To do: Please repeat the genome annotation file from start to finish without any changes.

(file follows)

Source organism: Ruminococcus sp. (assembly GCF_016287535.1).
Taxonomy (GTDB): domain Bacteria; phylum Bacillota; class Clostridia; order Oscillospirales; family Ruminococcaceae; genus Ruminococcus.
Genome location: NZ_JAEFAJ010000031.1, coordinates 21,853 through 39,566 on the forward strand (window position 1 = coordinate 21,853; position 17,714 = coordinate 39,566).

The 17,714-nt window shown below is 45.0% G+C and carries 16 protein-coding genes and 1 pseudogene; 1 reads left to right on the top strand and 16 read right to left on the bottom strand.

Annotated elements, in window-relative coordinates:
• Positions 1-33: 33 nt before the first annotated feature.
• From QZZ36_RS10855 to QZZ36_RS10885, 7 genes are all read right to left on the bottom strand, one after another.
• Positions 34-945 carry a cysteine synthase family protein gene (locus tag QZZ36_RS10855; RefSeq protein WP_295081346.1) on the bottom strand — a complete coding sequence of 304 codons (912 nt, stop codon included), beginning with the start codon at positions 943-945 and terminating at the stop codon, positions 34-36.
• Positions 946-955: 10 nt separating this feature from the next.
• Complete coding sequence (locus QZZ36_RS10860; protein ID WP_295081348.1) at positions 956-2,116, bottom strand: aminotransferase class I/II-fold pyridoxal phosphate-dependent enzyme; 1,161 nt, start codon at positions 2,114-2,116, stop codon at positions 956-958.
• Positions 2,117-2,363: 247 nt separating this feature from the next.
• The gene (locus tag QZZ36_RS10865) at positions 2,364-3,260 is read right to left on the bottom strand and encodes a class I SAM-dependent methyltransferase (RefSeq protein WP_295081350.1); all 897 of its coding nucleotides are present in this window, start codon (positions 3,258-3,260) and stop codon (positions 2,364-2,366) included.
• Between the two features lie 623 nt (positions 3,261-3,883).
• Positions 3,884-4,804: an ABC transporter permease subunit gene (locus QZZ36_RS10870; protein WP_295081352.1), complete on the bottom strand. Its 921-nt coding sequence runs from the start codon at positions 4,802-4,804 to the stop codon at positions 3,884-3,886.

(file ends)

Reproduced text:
Source organism: Ruminococcus sp. (assembly GCF_016287535.1).
Taxonomy (GTDB): domain Bacteria; phylum Bacillota; class Clostridia; order Oscillospirales; family Ruminococcaceae; genus Ruminococcus.
Genome location: NZ_JAEFAJ010000031.1, coordinates 21,853 through 39,566 on the forward strand (window position 1 = coordinate 21,853; position 17,714 = coordinate 39,566).

The 17,714-nt window shown below is 45.0% G+C and carries 16 protein-coding genes and 1 pseudogene; 1 reads left to right on the top strand and 16 read right to left on the bottom strand.

Annotated elements, in window-relative coordinates:
• Positions 1-33: 33 nt before the first annotated feature.
• From QZZ36_RS10855 to QZZ36_RS10885, 7 genes are all read right to left on the bottom strand, one after another.
• Positions 34-945 carry a cysteine synthase family protein gene (locus tag QZZ36_RS10855; RefSeq protein WP_295081346.1) on the bottom strand — a complete coding sequence of 304 codons (912 nt, stop codon included), beginning with the start codon at positions 943-945 and terminating at the stop codon, positions 34-36.
• Positions 946-955: 10 nt separating this feature from the next.
• Complete coding sequence (locus QZZ36_RS10860; protein ID WP_295081348.1) at positions 956-2,116, bottom strand: aminotransferase class I/II-fold pyridoxal phosphate-dependent enzyme; 1,161 nt, start codon at positions 2,114-2,116, stop codon at positions 956-958.
• Positions 2,117-2,363: 247 nt separating this feature from the next.
• The gene (locus tag QZZ36_RS10865) at positions 2,364-3,260 is read right to left on the bottom strand and encodes a class I SAM-dependent methyltransferase (RefSeq protein WP_295081350.1); all 897 of its coding nucleotides are present in this window, start codon (positions 3,258-3,260) and stop codon (positions 2,364-2,366) included.
• Between the two features lie 623 nt (positions 3,261-3,883).
• Positions 3,884-4,804: an ABC transporter permease subunit gene (locus QZZ36_RS10870; protein WP_295081352.1), complete on the bottom strand. Its 921-nt coding sequence runs from the start codon at positions 4,802-4,804 to the stop codon at positions 3,884-3,886.